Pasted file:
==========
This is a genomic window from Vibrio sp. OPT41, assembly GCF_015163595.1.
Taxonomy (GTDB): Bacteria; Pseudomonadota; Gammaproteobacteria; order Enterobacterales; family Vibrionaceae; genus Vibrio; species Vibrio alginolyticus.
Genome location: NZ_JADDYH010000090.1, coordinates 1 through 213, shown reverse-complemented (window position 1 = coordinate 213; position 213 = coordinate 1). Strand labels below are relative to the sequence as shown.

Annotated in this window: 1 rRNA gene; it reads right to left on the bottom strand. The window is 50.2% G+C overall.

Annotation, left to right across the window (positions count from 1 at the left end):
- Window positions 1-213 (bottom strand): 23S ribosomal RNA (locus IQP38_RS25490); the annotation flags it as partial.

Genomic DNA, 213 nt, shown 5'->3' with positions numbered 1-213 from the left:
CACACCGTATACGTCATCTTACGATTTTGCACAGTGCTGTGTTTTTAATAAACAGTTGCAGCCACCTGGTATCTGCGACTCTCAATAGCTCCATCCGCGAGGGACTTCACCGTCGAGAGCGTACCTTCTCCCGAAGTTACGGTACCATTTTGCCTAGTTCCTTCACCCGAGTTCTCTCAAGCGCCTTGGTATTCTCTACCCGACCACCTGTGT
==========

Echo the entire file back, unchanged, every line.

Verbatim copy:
This is a genomic window from Vibrio sp. OPT41, assembly GCF_015163595.1.
Taxonomy (GTDB): Bacteria; Pseudomonadota; Gammaproteobacteria; order Enterobacterales; family Vibrionaceae; genus Vibrio; species Vibrio alginolyticus.
Genome location: NZ_JADDYH010000090.1, coordinates 1 through 213, shown reverse-complemented (window position 1 = coordinate 213; position 213 = coordinate 1). Strand labels below are relative to the sequence as shown.

Annotated in this window: 1 rRNA gene; it reads right to left on the bottom strand. The window is 50.2% G+C overall.

Annotation, left to right across the window (positions count from 1 at the left end):
- Window positions 1-213 (bottom strand): 23S ribosomal RNA (locus IQP38_RS25490); the annotation flags it as partial.

Genomic DNA, 213 nt, shown 5'->3' with positions numbered 1-213 from the left:
CACACCGTATACGTCATCTTACGATTTTGCACAGTGCTGTGTTTTTAATAAACAGTTGCAGCCACCTGGTATCTGCGACTCTCAATAGCTCCATCCGCGAGGGACTTCACCGTCGAGAGCGTACCTTCTCCCGAAGTTACGGTACCATTTTGCCTAGTTCCTTCACCCGAGTTCTCTCAAGCGCCTTGGTATTCTCTACCCGACCACCTGTGT